Doctor Who Meets Google Glass

08 Apr
April 8, 2013

What will you do when the intergalactic evil takes over Google Glass.

In this week’s season opener of Dr. Who on BBC America, we learn that (SPOILER ALERT) evil protagonists can monitor the Doctor’s activities by capturing all of the images on all the cameras in the world using wifi technology.  Using image recognition and their huge databases, the protagonists can track the Doctor around London and sense when their hideout is in danger.  (“I do love London.  So many cameras,” says the the deliciously whacked Miss Kizlet.)

At first, I thought about the outrageous science.  Bah!  How could a central service capture all of the images from cameras around the world using wireless technology.  Who would allow that!

Welcome, Google Glass.  We have the technology today and it is in our midst.  Instead of a camera, you have eyeglasses with a screen that allows you to search the web.  Data is closer than your fingertips.  Email is a whisper away.  Yelp! while walking.  And, you can document your life with photos and video just by saying “Glass, take a picture.”

Google Glass had one of the most effective roll-out campaigns for a new technology that I have ever seen.  To make it sexy, they paraded models wearing Glass at New York Fashion Week.  Early test models were given to cool implementers.  And, then, there was the If I Had Glass Campaign (#ifihadglass campaign) in which people lusting for Glass could explain what they would do with them by Tweeting 50 words or less.  Of course, Tweets are public and the excitement builds.  (My favorite was from LeVar Burton who played the visor-wearing Geordi LaForge on Star Trek: The Next Generation.  He said, “#ifihadglass It would be a downgrade. -Geordi La Forge.”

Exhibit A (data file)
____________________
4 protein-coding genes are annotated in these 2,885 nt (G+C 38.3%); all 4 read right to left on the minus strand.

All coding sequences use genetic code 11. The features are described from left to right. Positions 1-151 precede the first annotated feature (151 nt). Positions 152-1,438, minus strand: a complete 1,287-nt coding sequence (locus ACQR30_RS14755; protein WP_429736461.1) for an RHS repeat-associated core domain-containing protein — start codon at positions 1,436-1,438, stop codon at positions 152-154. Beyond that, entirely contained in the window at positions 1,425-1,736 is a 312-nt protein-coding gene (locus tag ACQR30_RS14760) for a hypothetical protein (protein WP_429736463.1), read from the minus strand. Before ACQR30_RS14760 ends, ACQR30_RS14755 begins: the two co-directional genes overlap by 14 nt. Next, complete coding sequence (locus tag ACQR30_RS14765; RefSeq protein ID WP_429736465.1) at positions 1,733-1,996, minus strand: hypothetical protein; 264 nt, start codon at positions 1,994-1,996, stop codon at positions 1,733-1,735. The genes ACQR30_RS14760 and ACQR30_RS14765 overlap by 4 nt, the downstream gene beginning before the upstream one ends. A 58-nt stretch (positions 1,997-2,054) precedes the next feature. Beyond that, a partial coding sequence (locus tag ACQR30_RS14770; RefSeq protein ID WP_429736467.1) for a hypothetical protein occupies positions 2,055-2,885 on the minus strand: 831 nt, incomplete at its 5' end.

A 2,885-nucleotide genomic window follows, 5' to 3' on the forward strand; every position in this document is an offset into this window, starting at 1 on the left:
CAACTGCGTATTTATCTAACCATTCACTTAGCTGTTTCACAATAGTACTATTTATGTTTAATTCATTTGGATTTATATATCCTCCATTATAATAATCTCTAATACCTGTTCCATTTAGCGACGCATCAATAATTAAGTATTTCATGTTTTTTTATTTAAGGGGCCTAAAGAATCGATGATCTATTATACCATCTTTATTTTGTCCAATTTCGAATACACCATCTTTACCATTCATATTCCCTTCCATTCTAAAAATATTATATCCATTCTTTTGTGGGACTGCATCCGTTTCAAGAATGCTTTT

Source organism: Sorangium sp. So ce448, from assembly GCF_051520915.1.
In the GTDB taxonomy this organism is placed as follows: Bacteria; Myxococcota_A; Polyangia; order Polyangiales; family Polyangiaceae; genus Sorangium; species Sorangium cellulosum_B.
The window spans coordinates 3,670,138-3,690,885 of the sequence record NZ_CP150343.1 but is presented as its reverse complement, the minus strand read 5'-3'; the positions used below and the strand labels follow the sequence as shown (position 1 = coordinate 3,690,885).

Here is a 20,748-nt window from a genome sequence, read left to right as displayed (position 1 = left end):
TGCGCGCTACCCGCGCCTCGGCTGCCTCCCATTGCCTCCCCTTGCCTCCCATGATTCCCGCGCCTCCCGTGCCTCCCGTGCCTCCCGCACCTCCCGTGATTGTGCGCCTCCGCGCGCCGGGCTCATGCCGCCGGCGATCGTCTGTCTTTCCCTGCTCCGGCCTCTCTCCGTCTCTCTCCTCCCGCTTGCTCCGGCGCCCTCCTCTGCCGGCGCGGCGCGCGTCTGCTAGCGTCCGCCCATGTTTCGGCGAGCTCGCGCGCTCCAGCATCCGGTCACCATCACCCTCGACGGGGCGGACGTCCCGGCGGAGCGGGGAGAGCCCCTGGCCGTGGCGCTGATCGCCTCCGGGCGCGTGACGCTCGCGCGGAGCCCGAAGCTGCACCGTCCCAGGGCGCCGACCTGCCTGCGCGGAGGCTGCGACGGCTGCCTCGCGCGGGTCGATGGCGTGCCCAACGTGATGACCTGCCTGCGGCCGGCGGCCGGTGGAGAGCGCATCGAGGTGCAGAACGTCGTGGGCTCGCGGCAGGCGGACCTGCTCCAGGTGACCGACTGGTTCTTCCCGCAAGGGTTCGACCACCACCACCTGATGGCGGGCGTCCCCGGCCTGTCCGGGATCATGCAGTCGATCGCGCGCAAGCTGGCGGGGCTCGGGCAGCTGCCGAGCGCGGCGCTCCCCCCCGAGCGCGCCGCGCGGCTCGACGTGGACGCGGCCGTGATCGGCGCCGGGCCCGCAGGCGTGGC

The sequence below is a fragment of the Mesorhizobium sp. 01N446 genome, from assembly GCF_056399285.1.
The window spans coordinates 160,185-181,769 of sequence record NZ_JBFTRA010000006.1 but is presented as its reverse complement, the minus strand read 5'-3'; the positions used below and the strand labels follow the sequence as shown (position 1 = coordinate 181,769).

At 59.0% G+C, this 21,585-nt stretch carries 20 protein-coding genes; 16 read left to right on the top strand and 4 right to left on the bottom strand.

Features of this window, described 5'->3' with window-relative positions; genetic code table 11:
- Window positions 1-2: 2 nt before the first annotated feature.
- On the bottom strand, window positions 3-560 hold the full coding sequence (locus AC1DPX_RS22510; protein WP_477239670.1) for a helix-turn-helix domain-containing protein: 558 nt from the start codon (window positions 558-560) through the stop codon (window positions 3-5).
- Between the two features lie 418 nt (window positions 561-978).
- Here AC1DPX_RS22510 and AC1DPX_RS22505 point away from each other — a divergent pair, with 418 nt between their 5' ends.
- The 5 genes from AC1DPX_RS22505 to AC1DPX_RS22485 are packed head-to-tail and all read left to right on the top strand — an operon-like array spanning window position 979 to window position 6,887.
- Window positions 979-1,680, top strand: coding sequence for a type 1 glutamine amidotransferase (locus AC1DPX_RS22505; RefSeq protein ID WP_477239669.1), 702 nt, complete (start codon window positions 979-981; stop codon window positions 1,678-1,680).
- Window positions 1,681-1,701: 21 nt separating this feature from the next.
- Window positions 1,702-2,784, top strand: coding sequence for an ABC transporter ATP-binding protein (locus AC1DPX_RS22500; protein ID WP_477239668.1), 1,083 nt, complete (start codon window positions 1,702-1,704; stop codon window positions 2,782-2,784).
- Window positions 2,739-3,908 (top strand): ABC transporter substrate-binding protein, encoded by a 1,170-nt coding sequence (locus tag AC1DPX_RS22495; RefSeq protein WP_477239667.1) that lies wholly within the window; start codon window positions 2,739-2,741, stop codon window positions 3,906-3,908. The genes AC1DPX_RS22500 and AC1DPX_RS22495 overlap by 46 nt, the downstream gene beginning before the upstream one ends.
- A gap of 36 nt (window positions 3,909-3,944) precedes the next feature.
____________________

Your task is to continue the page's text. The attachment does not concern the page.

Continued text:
Great marketing.

But, is this now the extreme of privacy concerns.  Can people just take your picture or a video without even taking out a camera?

Imagine if the U.S. Government announced that it would provide cameras to anyone who wanted them.  It would even give access to the internet with the cameras.  All you needed to do was to agree to have all your images copied to a national database that could be mined.  Take all the images you want — without asking permission of those around you.  Do you think there would be an uproar?

Well, it isn’t the U.S. government,  But, it is Google.  (Which, by the way, seems to have better computers and integrated databases than the U.S. Government.)

No Glass

Last month, Seattle’s 5 Point Cafe, became the first known organization to publicly ban Google Glass.  The No Glass logo was developed by Stop The Cyborgs, a London-based group that says it is “fighting the algorithmic future one bit at a time.”  You can download your own signs.  My sense is that we will become more concerned as these videos start showing up on Google Plus.  (There are a lot of parody videos already.  Watch: How Guys Will Use Google Glass.

As a new technology guy, I am eagerly looking to try on Google Glass for the first time.  As a privacy guy, I am concerned.  We may not be waiting for the great intergalactic evil.  And, the informal Google motto may well Don’t Be Evil.”

But, as the good doctor tells us, “Be Afraid.”

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